Some lawmakers worry the Environmental Protection Agency has put too much emphasis on electric buses with the Clean School Bus Program. - Image: Canva

Some lawmakers worry the Environmental Protection Agency has put too much emphasis on electric buses with the Clean School Bus Program.

Image: Canva

The new round of federal clean school bus funding from the Environmental Protection Agency - $400 million in grants supplied by the Bipartisan Infrastructure Law – is celebrated among those looking to transition the country’s school bus fleets to electric and other zero- and low-emission vehicles. But some politicians worry the agency is too focused on electric vehicles.

The new funding round consists of two sub-programs: one for school districts and tribal applicants, and a third-party program for applicants among manufacturers, vehicle dealers, school bus service providers, and private fleet operators. The EPA expects to award as many as 50 awards throughout the country.

Praise for the New EPA Funding Opportunity

“The EPA’s Clean School Bus Program is providing a crucial boost to the nationwide movement to provide our children with a clean, healthy ride to school – especially in underserved communities that need it most,” said Sue Gander, director of the Electric School Bus Initiative at the World Resources Institute. “The overwhelming preference for electric school buses seen in the first round of applications serves as further evidence that the electric school bus moment is here. We’re looking forward to seeing the second round of Clean School Bus Program funding complement last year’s rebate program, investing to electrify school bus fleets that will continue to pay off for districts, through lower maintenance and fuel costs over time, and protect the health of children, drivers, communities, and the planet.”

The Sierra Club, a founding member of the Alliance for Electric School Buses, welcomed news of the grant opportunity.

Said Eric Willadsen, representative with the Clean Transportation for All campaign: “The demand for electric school buses is at an all-time high, and for good reason: Electrifying our nation’s school buses will bring immense benefits to children’s health, the well-being of bus drivers, and our climate. Young people in our most vulnerable communities are exposed to dirty diesel exhaust every day in their commutes to school, and the funding going to school districts to reduce this dangerous exposure pollution is long overdue. The EPA’s Clean School Bus Program continues to be a model example of how electrifying our heavy-duty vehicles improves the quality of life for residents across the nation while cutting climate pollution from the transportation sector.”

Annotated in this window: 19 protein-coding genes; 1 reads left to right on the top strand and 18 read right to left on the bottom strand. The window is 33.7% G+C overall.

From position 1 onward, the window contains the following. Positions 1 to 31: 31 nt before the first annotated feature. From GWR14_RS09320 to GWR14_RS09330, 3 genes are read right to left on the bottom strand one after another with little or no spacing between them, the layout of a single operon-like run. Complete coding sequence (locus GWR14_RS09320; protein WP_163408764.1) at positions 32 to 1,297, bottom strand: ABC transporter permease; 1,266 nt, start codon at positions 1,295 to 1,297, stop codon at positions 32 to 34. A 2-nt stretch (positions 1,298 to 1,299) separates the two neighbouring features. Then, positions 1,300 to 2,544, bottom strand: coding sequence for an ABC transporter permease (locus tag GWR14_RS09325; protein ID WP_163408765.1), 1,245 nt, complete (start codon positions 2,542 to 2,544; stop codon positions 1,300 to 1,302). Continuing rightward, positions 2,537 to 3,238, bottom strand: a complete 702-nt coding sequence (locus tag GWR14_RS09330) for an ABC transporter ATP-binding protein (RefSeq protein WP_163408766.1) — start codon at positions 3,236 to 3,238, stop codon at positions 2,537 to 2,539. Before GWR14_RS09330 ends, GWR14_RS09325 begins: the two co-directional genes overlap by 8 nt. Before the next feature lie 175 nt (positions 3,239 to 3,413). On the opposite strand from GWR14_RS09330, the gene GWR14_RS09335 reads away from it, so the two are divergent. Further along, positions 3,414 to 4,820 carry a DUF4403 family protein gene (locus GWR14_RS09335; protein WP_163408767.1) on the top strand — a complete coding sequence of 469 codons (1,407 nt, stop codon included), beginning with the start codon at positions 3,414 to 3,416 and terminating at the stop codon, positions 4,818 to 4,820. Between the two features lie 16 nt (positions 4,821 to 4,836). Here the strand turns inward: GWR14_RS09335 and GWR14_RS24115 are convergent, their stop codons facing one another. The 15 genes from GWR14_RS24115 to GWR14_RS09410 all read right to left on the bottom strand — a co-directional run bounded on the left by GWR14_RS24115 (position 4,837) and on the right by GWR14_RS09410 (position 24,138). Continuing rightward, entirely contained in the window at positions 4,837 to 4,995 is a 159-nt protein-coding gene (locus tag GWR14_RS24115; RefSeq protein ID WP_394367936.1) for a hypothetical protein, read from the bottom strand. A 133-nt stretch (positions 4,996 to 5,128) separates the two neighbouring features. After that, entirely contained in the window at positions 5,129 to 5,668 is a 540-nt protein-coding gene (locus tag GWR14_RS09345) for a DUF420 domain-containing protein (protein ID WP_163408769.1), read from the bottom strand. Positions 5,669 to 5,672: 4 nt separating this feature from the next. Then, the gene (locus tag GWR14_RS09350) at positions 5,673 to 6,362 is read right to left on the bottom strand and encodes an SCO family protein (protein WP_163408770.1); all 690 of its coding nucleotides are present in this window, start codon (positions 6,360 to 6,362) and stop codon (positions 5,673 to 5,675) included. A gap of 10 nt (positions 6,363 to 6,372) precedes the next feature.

“School buses use more oil and produce more harmful emissions than other vehicles on the road, and our children are paying the price,” said Ben Prochazka, executive director of the Electrification Coalition. “We must urgently shift to cleaner electric school buses. Electric school buses not only reduce pollution, but they can also reduce fuel and maintenance costs for schools – saving schools as much as $10,000 per year per bus. Add in that their large batteries can provide backup power to communities during emergencies with vehicle-to-grid technology and it’s clear that electric school buses are a win-win for kids, schools, and communities. The Electrification Coalition believes every child deserves a clean ride to school and we are glad to see the EPA continuing to invest in our children.”